Other objects of the invention are to provide other improvements in a carbonating apparatus, whereby it is rendered entirely automatic, so as to require no attention, and
whereby it is rendered more highly eflicient than heretofore.
To these ends the invention consists in the improvements which are clearly illustrated upon the drawings and which are hereinafter fully described, and set forth in detail in the appended claims.
Reference is to be had to the accompanying drawings,and to the letters and figures marked thereon, forming a part of this specification, the same lettersand figures designating the same parts or features, as the case may be, wherever they occur.
Of the drawings, Figurel represents in front elevation a carbonating apparatus equipped with my improvements. Fig. 2 represents a rear elevation of the same. Fig. 3
represents a longitudinal vertical section of that part of the carbonating apparatus in which the liquid is commingled with the gas. Fig. 4. represents a transverse vertical section through the same. Fig. 5represents a :o transverse horizontal section on the line 5 5 of Fig. 3. Figs. 6 and 7 represent the regulating mechanism for the steam-pump. Fig. 8 represents an injector for forcing the surplus gas from a soda-water tank or fountain which is to be refilled into the liquid-supply for the pump. Figs. 9, 10, 11, and 12 illustrate anotherembodiment of a portion of the invention.
Referring to the drawings, and more particularly to Figs. 1 to 8, a indicates the base of the apparatus, upon which is supported the steam-pump of any preferred pattern, such as the Mason or the Blake pump.
a indicates the steam-cylinder, and a the steam-chest, containing the valve mechan ism.
The pumping-cylinder a is provided with the dome a", from which the liquid is conducted to the carbonating apparatus through a main supply water or liquid pipe I), steam being supplied to the engine from a boiler conveniently located and liquid being supplied to the pumping-cylinder from any desired source. r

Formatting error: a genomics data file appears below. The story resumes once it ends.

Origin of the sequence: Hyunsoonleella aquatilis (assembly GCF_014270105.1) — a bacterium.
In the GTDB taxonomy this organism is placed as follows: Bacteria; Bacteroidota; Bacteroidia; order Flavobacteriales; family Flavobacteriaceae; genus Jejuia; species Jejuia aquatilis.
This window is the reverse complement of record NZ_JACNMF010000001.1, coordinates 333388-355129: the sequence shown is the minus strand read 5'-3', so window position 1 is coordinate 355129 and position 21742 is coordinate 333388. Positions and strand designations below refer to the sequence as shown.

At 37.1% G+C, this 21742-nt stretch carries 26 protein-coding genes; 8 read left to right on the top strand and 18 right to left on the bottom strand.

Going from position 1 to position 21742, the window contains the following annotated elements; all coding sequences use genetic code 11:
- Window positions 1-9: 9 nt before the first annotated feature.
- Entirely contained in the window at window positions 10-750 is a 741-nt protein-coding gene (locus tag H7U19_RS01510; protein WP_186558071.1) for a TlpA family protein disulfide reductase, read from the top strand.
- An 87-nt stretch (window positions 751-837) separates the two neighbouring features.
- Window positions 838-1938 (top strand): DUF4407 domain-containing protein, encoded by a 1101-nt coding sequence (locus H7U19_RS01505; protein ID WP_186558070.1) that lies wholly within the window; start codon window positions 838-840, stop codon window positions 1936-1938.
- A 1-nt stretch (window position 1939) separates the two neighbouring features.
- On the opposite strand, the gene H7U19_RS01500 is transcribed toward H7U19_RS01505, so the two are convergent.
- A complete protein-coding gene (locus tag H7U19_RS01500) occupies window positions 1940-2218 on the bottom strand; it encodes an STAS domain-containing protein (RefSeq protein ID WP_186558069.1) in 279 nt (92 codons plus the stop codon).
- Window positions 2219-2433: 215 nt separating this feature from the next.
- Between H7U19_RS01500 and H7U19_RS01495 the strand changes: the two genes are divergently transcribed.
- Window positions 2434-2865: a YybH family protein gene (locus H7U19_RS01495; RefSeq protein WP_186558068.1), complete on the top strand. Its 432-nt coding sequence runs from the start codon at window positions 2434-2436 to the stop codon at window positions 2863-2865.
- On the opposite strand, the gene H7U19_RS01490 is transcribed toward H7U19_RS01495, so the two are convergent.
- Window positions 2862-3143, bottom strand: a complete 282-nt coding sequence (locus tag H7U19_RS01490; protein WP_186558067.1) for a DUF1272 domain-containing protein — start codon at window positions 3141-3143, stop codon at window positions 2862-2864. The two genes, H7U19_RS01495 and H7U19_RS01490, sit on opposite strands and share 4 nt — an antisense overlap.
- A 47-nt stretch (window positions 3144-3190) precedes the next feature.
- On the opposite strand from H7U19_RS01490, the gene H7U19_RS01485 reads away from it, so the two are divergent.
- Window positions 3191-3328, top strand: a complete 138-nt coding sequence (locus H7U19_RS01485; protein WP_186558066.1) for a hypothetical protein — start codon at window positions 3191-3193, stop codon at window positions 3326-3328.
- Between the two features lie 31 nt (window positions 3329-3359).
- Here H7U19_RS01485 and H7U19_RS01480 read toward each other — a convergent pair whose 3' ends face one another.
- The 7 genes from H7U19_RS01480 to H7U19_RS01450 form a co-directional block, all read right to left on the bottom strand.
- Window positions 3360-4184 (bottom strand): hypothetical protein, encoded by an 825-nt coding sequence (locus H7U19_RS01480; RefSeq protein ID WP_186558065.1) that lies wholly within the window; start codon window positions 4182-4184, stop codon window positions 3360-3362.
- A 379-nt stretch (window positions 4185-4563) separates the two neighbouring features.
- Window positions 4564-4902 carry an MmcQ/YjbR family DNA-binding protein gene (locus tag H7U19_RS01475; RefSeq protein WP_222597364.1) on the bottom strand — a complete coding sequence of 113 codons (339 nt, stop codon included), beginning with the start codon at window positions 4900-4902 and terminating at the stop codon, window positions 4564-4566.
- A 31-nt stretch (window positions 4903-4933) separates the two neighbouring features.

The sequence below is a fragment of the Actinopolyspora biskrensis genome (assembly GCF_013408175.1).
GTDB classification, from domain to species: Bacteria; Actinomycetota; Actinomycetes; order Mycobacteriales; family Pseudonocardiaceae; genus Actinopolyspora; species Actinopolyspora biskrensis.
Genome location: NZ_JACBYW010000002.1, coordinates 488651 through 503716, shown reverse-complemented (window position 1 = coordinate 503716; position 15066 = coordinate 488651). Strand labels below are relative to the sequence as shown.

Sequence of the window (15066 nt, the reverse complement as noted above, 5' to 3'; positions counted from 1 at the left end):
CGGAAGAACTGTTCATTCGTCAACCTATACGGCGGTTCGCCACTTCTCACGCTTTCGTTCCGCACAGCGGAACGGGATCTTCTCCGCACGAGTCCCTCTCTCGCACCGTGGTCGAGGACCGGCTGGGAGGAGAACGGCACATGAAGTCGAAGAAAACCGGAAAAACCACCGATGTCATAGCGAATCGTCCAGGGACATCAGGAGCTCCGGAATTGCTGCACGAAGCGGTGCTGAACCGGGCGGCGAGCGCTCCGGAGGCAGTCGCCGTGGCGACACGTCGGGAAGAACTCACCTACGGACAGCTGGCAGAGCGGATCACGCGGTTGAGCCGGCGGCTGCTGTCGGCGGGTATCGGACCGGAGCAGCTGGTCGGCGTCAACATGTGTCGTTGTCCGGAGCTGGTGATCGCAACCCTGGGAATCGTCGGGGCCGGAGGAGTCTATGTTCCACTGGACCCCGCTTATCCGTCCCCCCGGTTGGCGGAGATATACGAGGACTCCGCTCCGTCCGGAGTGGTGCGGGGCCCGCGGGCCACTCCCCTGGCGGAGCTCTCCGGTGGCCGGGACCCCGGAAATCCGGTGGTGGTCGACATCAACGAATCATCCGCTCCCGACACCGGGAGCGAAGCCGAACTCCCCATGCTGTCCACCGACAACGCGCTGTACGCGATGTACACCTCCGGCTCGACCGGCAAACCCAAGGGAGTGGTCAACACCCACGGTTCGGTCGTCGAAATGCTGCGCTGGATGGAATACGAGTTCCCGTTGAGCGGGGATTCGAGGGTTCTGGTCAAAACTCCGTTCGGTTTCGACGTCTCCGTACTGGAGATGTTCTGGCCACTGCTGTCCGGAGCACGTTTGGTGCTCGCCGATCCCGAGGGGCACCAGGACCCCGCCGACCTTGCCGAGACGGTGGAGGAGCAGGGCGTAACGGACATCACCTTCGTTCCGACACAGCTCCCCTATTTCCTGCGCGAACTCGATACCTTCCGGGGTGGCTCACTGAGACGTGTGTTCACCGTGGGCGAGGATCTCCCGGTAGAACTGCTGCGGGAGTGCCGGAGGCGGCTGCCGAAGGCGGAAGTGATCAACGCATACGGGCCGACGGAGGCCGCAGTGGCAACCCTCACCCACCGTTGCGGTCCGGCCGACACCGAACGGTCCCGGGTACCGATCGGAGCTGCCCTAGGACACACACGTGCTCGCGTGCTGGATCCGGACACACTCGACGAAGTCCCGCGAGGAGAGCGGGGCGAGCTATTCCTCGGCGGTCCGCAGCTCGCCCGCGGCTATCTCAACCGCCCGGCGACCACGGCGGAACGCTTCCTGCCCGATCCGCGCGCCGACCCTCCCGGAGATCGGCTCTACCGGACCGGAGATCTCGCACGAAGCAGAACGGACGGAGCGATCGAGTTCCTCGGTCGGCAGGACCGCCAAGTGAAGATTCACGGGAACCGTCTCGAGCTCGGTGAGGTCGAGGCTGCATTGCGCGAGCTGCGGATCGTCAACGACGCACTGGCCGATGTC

The engine is provided with a regulator, indicated as a whole at a, connected with the liquid-dome a by a pipe a. The said regulator is placed in the steam-pipe leading from the boiler to the pump, the steam-inlet being indicated at 2. The steam from the boiler enters the duct 3 and passes through the port 4, which is kept open by the spring 5, to the duct 6 to the under side of the differential piston 7 and raises the valve 8 to open the port 9, through which the steam passes to the pump. This starts the pump, which continues to force liquid into the dome and pipe Z1 until the desired pressureis reached, whereupon the liquid flowing through the pipe (1. enters the inlet 10 to the chamber 11 below the diaphragm 12, raises the latter, and closes the port 4. By closing this valve the boilerpressure is shut off through the passage or duct 6 from the differential piston 7, and the steam-pressure immediately closes the main 5 valve 8, and no more steam is admitted to the pump, the latter remaining inactive until the water-pressure in the dome drops below the normal.
' Supported upon standards a a arising 10o the caps or end pieces 0', formed the flow of cap-plate c from the base of the frame, is. placed a platform a to receive and support two carbonating apparatuses, each comprising a receptacle 0 for the carbonated liquid, which is the product of the apparatus to be described. Each receptacle or reservoir is provided with a suitable outlet 0', through which the carbonated liquid may be drawn off for use, and is surmounted by a dome 0 in turn surmounted by a carbonating-chamber 0 in which the gas and liquid are mechanically combined.
The upper portion of the chamber 0 is formed on the dome 0 while the lower portion is within the dome and is formed by screwing the upper ends of two tubes 0 0 into openings formed in a partition 0 separating the dome and the chamber. The-said dome and chamber are elliptical in horizontal crosssection, as shown in Fig. 5, to receive the two tubes 0 c, which are placed side by side, as shown in Fig. 3.